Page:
Articles Tagged with netflix


A new patent infringement lawsuit accuses Apple, Electronic Arts, Target, Whole Foods, and other companies of violating a U.S. patent “for selectively rotating windows on a computer display.”

The lawsuit by Rotatable Technologies, LLC, a non-practicing entity (NPE), alleges that Apple iPhones and iPads violate U.S. Patent No. 6,326,978 for letting users rotate their device displays using the patent’s method.


Last week, Netflix announced some big changes in their structure and offerings. First, they will split into two companies: one for streaming and one for physical DVD rental. Second, Netflix subscribers will be able to share and discuss their rentals through Facebook. The Netflix blog reports: “The Netflix/Facebook integration empowers you as a Netflix member to share what you watch from Netflix with your friends on Facebook and to discover what your friends are watching both on Facebook and within the Netflix user interface. This makes it easier and more fun to find new television series and movies to watch.” Michael Drobac, Director of Government Relations at Netflix, has a caveat, however. This access will be limited to users outside of the US due to a “1980s law that creates some confusion over our ability to allow U.S. members to share what they watch.” Since Netflix didn’t cite the code or link to which “1980’s law” they are referring to, I thought it might be useful to post about it. Mr. Drobac is talking about  18 USC § 2710, “Wrongful Disclosure of Video Tape Rental or Sale Records.” This law authorizes civil penalties for release of consumer rentals or sales without informed consent of the renter or a court order.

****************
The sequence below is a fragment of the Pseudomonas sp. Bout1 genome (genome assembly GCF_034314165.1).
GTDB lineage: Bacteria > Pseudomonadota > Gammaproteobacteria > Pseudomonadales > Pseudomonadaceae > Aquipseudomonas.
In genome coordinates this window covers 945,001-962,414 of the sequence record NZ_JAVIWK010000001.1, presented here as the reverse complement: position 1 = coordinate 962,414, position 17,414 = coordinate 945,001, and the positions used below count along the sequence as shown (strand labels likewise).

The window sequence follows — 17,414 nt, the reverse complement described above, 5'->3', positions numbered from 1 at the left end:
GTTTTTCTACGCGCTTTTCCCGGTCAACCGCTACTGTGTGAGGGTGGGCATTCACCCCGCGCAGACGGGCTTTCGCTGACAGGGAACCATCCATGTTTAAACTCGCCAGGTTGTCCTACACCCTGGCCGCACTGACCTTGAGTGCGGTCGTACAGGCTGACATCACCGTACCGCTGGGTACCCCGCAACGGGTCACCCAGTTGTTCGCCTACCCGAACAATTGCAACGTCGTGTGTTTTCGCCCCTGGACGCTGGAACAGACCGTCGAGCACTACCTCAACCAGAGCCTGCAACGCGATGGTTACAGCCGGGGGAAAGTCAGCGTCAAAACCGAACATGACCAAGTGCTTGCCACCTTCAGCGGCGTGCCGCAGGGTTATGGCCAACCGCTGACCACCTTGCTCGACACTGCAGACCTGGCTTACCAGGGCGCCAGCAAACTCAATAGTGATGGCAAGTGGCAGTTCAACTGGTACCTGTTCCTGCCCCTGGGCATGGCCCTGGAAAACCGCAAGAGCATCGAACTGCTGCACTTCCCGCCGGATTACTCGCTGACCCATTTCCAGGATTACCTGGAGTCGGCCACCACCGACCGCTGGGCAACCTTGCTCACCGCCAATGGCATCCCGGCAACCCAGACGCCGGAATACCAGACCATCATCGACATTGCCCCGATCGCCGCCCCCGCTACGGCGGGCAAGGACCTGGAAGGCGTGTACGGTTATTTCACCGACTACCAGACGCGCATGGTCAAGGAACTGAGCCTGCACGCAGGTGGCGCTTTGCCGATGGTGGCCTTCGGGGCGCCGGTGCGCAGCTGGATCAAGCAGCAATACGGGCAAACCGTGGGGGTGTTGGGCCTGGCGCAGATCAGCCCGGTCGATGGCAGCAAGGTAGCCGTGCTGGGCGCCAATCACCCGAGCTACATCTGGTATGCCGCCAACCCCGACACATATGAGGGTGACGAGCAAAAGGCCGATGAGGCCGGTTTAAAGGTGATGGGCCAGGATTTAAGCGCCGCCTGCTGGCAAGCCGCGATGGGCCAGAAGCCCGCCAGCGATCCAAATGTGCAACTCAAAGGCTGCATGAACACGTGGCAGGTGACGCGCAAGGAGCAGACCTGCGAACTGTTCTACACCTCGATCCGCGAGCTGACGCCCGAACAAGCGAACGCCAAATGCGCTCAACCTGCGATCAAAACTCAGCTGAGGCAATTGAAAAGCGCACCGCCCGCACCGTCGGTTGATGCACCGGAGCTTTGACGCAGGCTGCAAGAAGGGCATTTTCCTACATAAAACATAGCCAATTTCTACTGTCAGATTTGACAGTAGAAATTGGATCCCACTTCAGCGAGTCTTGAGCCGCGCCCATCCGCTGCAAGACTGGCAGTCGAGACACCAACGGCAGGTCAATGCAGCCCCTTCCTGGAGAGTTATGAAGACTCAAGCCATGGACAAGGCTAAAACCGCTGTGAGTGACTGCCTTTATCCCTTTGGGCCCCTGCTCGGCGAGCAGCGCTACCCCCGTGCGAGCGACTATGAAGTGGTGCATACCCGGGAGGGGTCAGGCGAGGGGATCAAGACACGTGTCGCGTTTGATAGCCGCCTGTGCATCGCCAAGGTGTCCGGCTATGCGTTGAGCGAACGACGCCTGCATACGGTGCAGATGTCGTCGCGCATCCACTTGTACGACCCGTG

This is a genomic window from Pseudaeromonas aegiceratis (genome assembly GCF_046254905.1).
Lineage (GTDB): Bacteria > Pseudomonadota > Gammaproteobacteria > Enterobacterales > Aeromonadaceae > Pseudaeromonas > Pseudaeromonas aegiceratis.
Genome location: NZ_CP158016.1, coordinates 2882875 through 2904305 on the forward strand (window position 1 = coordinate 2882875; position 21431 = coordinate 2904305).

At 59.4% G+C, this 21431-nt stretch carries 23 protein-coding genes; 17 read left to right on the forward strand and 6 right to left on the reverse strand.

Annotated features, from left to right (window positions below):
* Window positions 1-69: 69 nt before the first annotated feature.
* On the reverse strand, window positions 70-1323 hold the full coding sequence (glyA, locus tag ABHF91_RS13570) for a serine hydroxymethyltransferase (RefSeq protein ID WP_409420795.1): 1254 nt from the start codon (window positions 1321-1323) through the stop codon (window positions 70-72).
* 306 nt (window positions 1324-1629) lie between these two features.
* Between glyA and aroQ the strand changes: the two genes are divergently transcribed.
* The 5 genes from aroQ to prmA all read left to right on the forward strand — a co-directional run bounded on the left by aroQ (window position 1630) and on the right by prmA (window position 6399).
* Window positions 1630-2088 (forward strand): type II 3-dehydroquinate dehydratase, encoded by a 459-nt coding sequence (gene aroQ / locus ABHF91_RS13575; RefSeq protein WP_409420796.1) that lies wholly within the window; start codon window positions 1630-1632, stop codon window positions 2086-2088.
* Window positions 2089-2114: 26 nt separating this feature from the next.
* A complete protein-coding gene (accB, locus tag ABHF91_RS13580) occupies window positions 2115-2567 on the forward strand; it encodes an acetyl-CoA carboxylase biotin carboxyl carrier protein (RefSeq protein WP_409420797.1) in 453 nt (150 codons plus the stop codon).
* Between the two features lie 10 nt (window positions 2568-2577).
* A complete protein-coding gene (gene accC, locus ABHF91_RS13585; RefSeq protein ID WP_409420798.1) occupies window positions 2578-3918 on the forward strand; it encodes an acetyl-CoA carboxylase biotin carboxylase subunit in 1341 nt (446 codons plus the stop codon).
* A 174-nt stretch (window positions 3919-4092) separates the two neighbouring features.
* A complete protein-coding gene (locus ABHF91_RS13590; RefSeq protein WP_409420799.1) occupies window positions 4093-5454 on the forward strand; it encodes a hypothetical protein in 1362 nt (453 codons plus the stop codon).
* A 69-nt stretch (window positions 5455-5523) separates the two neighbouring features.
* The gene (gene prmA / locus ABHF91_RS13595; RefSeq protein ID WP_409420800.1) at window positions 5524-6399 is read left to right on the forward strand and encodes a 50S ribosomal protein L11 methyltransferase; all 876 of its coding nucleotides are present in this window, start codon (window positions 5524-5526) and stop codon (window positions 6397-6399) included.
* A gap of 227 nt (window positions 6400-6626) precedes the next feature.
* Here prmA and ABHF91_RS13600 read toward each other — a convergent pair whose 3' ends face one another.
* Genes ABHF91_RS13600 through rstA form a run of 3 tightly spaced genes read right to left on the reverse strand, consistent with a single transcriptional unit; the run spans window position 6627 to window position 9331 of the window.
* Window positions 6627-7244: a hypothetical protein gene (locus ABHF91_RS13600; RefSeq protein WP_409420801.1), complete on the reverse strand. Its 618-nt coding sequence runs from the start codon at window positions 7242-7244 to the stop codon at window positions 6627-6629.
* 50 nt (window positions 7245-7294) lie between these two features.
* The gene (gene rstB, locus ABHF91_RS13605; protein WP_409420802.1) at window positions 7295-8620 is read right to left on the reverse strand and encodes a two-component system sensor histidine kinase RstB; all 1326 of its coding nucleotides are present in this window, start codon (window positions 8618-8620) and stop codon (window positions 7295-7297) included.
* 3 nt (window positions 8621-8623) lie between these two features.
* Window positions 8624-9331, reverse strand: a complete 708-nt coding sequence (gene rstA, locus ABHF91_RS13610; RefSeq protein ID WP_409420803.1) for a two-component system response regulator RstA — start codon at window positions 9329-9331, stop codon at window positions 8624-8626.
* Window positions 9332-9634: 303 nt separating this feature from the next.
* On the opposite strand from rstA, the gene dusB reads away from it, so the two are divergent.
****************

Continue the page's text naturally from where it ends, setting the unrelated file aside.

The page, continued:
Posted in: Laws, Privacy